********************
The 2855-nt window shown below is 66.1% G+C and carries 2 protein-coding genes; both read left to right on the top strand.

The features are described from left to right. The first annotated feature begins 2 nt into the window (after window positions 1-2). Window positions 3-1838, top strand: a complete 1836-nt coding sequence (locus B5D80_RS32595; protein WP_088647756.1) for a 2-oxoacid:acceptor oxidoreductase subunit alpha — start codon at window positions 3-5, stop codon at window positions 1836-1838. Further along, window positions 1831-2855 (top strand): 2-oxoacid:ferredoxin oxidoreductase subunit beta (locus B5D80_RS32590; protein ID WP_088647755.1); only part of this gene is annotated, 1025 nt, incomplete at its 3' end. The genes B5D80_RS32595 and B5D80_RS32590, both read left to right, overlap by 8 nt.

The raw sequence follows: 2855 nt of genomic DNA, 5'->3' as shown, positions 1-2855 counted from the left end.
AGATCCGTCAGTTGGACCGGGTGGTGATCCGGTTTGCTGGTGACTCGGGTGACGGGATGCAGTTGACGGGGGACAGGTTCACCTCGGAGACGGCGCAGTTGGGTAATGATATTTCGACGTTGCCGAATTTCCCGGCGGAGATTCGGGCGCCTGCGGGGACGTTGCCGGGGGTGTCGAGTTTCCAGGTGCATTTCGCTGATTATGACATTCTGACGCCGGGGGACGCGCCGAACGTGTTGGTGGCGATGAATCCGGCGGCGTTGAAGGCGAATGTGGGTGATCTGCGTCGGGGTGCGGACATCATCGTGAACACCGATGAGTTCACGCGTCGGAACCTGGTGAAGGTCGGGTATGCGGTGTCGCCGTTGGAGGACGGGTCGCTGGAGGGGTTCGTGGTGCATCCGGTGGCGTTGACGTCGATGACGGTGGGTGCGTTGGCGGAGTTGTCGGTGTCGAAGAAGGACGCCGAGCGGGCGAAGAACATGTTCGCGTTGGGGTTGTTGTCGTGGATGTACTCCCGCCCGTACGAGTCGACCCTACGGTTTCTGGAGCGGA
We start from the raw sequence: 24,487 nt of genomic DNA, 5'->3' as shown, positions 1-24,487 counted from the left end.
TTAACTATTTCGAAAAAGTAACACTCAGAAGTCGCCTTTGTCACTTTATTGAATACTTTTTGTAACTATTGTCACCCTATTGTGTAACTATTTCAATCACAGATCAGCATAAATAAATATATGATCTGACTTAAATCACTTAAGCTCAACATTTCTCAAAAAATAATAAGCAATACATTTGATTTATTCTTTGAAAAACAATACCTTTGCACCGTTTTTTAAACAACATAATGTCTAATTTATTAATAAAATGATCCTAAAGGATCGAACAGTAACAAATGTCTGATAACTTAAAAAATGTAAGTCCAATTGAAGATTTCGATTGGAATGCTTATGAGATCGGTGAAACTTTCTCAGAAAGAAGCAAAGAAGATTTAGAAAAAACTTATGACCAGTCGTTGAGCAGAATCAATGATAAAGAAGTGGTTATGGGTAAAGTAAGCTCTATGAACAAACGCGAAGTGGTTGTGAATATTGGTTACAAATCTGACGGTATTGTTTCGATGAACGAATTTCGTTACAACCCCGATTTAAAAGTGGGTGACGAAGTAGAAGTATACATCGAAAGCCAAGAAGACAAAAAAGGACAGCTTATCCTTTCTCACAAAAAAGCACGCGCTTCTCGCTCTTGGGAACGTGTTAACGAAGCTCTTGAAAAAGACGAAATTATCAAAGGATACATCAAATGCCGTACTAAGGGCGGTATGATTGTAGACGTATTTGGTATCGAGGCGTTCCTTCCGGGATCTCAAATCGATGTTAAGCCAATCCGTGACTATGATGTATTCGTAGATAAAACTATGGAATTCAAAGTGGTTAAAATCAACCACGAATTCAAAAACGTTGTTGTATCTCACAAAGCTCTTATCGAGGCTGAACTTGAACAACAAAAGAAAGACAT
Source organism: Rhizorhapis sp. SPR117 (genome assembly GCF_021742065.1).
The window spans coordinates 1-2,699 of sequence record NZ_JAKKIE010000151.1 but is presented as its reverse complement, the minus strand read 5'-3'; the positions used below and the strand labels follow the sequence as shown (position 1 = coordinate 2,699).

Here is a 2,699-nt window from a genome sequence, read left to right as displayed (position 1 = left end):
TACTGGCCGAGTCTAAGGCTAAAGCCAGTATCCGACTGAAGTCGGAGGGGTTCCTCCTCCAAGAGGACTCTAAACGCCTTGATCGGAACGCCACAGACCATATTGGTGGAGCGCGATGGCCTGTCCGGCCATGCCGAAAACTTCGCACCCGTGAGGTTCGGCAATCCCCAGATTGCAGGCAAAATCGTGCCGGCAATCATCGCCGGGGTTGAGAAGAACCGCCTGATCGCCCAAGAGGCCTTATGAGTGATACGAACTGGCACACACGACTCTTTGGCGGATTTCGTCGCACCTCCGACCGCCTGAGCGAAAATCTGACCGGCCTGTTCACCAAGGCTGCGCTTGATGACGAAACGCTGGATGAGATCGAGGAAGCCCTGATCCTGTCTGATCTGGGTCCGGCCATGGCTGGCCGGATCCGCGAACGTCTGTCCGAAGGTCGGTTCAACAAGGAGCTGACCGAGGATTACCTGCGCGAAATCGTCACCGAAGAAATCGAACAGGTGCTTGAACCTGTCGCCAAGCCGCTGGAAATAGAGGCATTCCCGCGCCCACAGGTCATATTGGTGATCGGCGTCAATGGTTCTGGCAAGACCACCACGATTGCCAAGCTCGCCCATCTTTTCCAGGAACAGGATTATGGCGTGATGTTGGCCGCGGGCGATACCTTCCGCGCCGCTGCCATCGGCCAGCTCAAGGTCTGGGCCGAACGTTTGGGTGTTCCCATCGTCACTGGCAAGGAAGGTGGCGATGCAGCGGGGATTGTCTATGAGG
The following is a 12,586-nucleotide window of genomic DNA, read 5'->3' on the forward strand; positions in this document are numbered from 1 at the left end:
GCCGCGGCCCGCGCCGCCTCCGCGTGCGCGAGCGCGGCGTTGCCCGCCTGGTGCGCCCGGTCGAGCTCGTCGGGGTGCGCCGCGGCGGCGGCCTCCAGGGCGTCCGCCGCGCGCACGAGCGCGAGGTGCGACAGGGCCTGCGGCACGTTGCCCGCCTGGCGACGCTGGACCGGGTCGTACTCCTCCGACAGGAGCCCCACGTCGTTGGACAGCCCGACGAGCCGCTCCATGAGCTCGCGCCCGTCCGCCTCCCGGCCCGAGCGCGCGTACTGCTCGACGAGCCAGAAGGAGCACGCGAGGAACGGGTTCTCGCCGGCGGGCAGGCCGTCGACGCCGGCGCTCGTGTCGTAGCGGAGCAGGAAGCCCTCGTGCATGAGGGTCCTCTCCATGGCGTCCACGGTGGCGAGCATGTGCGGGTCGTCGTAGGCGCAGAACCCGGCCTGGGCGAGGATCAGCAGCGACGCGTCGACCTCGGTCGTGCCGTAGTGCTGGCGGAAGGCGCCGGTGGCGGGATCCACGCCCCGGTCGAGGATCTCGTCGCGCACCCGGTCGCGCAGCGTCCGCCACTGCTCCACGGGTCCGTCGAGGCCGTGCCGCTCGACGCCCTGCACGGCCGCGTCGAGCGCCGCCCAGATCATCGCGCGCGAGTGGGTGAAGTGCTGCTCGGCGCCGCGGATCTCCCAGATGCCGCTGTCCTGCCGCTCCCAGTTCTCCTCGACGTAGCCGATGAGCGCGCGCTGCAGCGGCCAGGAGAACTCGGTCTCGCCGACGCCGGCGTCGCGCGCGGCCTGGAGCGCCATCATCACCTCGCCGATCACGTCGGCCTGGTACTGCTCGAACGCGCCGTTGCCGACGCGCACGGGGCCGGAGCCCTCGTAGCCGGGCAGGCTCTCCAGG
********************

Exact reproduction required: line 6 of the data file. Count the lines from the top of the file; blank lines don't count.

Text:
TTAACTATTTCGAAAAAGTAACACTCAGAAGTCGCCTTTGTCACTTTATTGAATACTTTTTGTAACTATTGTCACCCTATTGTGTAACTATTTCAATCACAGATCAGCATAAATAAATATATGATCTGACTTAAATCACTTAAGCTCAACATTTCTCAAAAAATAATAAGCAATACATTTGATTTATTCTTTGAAAAACAATACCTTTGCACCGTTTTTTAAACAACATAATGTCTAATTTATTAATAAAATGATCCTAAAGGATCGAACAGTAACAAATGTCTGATAACTTAAAAAATGTAAGTCCAATTGAAGATTTCGATTGGAATGCTTATGAGATCGGTGAAACTTTCTCAGAAAGAAGCAAAGAAGATTTAGAAAAAACTTATGACCAGTCGTTGAGCAGAATCAATGATAAAGAAGTGGTTATGGGTAAAGTAAGCTCTATGAACAAACGCGAAGTGGTTGTGAATATTGGTTACAAATCTGACGGTATTGTTTCGATGAACGAATTTCGTTACAACCCCGATTTAAAAGTGGGTGACGAAGTAGAAGTATACATCGAAAGCCAAGAAGACAAAAAAGGACAGCTTATCCTTTCTCACAAAAAAGCACGCGCTTCTCGCTCTTGGGAACGTGTTAACGAAGCTCTTGAAAAAGACGAAATTATCAAAGGATACATCAAATGCCGTACTAAGGGCGGTATGATTGTAGACGTATTTGGTATCGAGGCGTTCCTTCCGGGATCTCAAATCGATGTTAAGCCAATCCGTGACTATGATGTATTCGTAGATAAAACTATGGAATTCAAAGTGGTTAAAATCAACCACGAATTCAAAAACGTTGTTGTATCTCACAAAGCTCTTATCGAGGCTGAACTTGAACAACAAAAGAAAGACAT